University of Pittsburgh
August 18, 2004

"Nano-Metals" Deform Differently from Ordinary Metals, Pitt-Led Research Team Confirms

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PITTSBURGH—A team of researchers led by University of Pittsburgh Professor Scott X. Mao has identified a key way in which nanocrystalline metals deform

(i.e., change shape)—thereby confirming, for the first time, that "nanostructured" metals deform differently from ordinary metals.

"These findings expand our knowledge of the nature of deformation in metals and will change the traditional way of thinking about the deformation process," said Mao, a professor in the Pitt School of Engineering's Department of Mechanical Engineering. This knowledge should help "nanoscientists"—researchers who use atoms and molecules as basic building blocks to construct minute machines, create new materials, or perform molecular tasks—to develop new metals and metal coatings with heretofore unheard-of properties (for example, super-hard coatings and metals with a high degree of plasticity).

Size matters in metal deformation, Mao explained. "Traditional, coarse-grained metals deform when parts of a grain slip past one another as extra planes of atoms, called dislocations, move through the material," he said. "But in nanoengineered metals, the grains are much smaller—say, 10- or 15-billionths of a meter in size, too tiny to see with a traditional microscope." When grain sizes are too small for dislocations, Mao said, a different kind of deformation occurs—the grain boundaries themselves move, sliding past one another. This allows the grains to rotate and find new ways of fitting together.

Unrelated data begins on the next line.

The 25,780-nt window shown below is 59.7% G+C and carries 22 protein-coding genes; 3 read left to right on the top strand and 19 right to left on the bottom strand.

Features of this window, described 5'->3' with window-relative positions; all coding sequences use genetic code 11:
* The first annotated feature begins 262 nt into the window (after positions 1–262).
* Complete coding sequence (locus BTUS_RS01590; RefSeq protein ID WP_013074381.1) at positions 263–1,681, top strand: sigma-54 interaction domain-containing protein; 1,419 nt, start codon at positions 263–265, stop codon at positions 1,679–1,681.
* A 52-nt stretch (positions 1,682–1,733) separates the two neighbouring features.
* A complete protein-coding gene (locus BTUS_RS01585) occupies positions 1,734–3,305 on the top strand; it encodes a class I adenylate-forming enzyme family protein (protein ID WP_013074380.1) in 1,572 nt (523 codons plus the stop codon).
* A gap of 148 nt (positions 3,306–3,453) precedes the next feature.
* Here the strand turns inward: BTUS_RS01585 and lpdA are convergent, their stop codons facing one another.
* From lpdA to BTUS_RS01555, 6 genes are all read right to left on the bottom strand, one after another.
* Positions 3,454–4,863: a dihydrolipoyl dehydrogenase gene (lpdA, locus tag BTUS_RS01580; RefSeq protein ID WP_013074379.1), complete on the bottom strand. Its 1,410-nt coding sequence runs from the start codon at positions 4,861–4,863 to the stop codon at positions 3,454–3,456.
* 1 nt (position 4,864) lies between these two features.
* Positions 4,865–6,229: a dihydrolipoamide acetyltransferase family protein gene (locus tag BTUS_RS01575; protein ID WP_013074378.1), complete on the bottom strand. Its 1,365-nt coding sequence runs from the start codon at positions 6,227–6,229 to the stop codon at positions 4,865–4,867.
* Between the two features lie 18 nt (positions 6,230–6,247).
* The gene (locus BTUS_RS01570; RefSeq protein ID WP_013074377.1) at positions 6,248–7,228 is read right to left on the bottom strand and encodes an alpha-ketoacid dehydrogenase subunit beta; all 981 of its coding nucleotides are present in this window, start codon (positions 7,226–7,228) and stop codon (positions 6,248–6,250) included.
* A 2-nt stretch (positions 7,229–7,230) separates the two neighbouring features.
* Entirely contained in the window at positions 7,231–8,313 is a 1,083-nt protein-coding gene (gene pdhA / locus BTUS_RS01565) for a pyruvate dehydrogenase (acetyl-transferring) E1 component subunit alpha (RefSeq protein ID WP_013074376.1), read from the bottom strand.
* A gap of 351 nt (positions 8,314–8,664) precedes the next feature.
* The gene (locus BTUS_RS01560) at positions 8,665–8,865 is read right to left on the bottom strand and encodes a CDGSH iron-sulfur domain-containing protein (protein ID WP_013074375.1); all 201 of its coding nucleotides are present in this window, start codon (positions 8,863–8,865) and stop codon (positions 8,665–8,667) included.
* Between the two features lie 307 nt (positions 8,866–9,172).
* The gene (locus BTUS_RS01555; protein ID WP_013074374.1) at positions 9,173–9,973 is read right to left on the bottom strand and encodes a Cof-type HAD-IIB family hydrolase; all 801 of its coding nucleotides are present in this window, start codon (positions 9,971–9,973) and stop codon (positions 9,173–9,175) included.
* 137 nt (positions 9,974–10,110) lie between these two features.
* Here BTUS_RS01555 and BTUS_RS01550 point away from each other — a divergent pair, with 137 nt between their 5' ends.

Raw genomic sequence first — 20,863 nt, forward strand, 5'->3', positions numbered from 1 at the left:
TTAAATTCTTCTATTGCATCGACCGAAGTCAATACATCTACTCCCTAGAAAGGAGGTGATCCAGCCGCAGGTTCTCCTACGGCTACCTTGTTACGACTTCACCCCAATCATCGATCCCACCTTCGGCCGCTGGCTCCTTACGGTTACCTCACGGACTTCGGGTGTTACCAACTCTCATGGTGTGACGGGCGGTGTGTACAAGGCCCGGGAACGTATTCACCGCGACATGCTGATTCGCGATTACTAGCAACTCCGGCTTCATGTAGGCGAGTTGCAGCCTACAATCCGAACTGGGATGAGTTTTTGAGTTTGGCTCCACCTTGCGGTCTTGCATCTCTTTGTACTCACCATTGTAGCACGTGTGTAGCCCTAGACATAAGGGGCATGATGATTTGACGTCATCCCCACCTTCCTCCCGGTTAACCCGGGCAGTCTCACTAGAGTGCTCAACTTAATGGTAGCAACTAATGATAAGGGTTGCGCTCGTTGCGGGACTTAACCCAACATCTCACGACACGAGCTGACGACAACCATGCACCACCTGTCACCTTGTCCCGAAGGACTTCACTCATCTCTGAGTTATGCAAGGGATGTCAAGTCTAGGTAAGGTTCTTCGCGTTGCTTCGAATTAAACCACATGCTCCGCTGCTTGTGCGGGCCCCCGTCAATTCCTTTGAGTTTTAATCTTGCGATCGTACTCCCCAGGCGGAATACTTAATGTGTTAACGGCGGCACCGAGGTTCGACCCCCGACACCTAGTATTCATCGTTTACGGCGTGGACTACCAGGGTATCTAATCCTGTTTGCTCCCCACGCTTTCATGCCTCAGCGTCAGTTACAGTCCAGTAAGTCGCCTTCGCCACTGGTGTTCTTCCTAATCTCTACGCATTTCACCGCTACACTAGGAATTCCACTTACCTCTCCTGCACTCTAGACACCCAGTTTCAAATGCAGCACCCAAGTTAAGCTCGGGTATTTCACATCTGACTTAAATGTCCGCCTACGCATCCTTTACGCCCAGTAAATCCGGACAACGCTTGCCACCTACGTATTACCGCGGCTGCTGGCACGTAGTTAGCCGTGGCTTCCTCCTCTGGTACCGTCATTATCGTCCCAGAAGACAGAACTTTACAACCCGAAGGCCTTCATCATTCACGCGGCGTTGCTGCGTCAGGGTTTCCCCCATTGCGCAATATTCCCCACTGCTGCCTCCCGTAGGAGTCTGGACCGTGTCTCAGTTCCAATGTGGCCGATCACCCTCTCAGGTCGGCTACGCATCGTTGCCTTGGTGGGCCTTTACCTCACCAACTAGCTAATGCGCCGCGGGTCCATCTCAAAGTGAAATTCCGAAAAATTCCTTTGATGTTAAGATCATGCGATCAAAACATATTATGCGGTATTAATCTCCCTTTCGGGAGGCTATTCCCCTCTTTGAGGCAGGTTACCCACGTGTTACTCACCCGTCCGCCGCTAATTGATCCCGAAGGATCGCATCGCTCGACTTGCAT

Theorists had for years proposed just such a transition from a dislocation-based deformation to a grain-boundary-based one. But no one had found direct evidence of the shift until Mao and his colleagues confirmed it in experiments at the National Center for Electron Microscopy (NCEM) at the U.S. Department of Energy's Lawrence Berkeley National Laboratory in Berkeley, Calif. In their work, the researchers used high-quality nickel prepared at DOE's Sandia National Laboratories in Albuquerque, N.M.

In addition to Mao, researchers involved in the project included Jorg M.K. Wiezorek, an associate professor in the Pitt engineering school's Department of Materials Science and Engineering; Zhiwei Shan, a Pitt Ph.D. student in Mao's lab; Eric A. Stach of NCEM; and David M. Follstaedt and James A. Knapp of Sandia National Laboratories. Their paper, "Grain Boundary-Mediated Plasticity in Nanocrystalline Nickel," appeared in the July 30, 2004, issue of the journal Science.